“It came from the woods. Most strange things do.” Emily Carroll’s book of short stories is horror, yes – but it’s the psychological horror of isolation and alienation, not the pulpy, visceral horror of the slaughterhouse floor. We’re left disturbed, discomfited and unsettled by her stories, but also beguiled, because Carroll is so thoroughly in control of the comics medium. Her captions and dialogue curl and bend around her characters like sinister tendrils, drawing our eye across the page and into the shadows that lurk under the bed or down the hallway or just outside the front door. Her colors can blaze or cool to serve her narrative, and her lettering slyly underscores every shift in mood. Beautifully creepy stuff.
Here by Richard McGuire (illus.)
Reading reviews of comics gets frustrating when the writer focuses solely on critiquing the story, ignoring that comics can only exist in the space where text and art come together. It’s great, then, when a comic like Here comes along, because it forces critics and readers alike to engage with the potent narrative power of the wordless comics page. Here’s conceit: We look at one corner of a room. No — not merely look at — we truly see it, because Richard McGuire shows us that same tiny patch of real estate over thousands of years, from the distant past to the far future, overlaid — literally — with selected mundane moments of the life that happen in and around that space in the meantime: births, deaths, parties, arguments. That narrow focus produces a work that is both hugely expansive and quietly, thoroughly mind-blowing.
How To Be Happy by Eleanor Davis (illus.)
When a very recent work is nominated in the popular vote, the judges feel it incumbent upon them to really interrogate it — to ensure that it justified its presence on the final list. That said, Eleanor Davis’ 2015 collection of comics short stories sailed through that process with unanimous, enthusiastic consent. Davis writes and draws surreal, deeply funky comics about people who find themselves in a funk. “Find the stories that help you comprehend the incomprehensible,” one of her characters says. “Find the stories that make you stronger.” Her art expresses both raw emotion and the stringent denial of it; she carves out a place that is both deeply felt yet coolly introspective. She also avails herself of widely different styles, using color — or the lack of it — perfectly matched to the narrative mood.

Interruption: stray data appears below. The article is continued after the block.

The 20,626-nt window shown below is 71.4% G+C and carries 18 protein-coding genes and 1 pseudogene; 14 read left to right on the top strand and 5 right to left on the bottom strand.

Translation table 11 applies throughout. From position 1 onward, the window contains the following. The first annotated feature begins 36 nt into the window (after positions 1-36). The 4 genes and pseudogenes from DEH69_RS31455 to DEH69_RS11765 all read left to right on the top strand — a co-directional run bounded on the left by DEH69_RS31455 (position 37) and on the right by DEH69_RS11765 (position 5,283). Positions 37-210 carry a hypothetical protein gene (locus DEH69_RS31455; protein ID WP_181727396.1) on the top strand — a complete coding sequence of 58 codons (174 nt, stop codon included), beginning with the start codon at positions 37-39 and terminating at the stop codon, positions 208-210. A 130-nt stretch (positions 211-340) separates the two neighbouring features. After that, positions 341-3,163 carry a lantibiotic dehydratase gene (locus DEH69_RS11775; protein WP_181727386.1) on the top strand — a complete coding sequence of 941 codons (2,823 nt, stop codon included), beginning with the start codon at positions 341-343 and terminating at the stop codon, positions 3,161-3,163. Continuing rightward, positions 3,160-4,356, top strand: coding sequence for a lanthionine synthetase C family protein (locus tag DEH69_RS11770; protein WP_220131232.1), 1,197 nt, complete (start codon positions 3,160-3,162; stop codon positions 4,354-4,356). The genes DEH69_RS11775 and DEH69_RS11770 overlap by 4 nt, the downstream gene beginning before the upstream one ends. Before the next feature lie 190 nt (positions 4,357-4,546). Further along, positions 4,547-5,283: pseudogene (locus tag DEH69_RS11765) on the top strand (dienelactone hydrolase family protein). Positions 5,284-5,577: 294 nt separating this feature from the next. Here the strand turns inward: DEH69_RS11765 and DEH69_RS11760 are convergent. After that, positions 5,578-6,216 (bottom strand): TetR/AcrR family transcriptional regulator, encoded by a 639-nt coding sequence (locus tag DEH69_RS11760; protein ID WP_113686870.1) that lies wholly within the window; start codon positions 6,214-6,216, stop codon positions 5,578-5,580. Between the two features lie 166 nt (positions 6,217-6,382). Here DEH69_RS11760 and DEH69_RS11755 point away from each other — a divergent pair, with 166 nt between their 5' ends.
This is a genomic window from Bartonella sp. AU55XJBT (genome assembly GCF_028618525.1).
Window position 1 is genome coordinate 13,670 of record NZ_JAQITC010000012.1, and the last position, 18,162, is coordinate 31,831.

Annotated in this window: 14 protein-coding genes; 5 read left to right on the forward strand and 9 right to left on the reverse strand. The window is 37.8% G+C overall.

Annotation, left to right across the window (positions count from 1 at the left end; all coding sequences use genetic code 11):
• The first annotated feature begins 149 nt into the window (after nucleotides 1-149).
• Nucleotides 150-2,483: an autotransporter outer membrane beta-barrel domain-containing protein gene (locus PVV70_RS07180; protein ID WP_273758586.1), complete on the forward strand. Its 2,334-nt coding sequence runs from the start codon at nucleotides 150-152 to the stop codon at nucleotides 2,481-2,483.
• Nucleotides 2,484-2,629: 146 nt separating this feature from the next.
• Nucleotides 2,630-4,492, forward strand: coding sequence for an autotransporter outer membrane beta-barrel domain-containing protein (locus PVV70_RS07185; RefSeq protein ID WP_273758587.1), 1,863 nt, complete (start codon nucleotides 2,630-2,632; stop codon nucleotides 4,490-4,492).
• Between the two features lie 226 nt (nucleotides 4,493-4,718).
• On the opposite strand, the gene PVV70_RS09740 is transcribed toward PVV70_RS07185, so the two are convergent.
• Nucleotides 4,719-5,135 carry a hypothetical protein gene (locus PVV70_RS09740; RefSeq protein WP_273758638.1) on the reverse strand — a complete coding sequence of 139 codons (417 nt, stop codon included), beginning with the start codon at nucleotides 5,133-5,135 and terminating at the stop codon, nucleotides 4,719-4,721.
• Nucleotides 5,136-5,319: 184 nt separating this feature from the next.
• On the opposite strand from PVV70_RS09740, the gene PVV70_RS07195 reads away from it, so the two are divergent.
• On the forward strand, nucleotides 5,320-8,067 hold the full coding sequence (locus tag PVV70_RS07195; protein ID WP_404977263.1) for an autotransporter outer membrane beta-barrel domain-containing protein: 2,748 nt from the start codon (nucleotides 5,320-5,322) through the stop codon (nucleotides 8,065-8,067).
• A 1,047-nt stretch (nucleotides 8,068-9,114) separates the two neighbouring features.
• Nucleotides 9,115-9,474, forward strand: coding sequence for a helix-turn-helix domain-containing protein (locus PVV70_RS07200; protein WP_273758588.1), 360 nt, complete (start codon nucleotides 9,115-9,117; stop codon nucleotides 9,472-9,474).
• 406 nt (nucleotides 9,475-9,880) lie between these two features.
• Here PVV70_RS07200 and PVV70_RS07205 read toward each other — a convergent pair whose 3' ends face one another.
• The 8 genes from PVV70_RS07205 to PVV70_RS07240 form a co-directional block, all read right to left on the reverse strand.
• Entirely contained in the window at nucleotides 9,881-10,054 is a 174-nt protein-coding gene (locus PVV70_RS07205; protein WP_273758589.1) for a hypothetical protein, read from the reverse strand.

A Contract With God: And Other Tenement Stories by Will Eisner (illus.)
Comics nerds are a nitpicky, combative lot, so whenever Will Eisner’s collection of comics short stories gets called “the first graphic novel,” the “um, actually”s descend like so many neck-bearded locusts to remind everyone about Rodolphe Topffer and Lynd Ward and to point out that it’s not a novel, it’s a collection of stories. So let’s put it this way: Eisner’s 1978 A Contract With God is widely regarded as the first modern graphic novel. But it’s not on this list because it was first, it’s on this list because it remains one of the most beloved. Eisner sets his stories in and around a Lower East Side tenement building very like the one he grew up in, and it shows. He imbues each story with an elegiac quality reminiscent of the fables of Sholom Alecheim, replete with a fabulist’s gift for distilling the world’s morass into tidy morality plays. Moody, moving and darkly beautiful, this work helped the wider world accept the notion that comics can tell stories of any kind, the only limit being the vision of their creators.
Mouse Guard by David Petersen (illus.)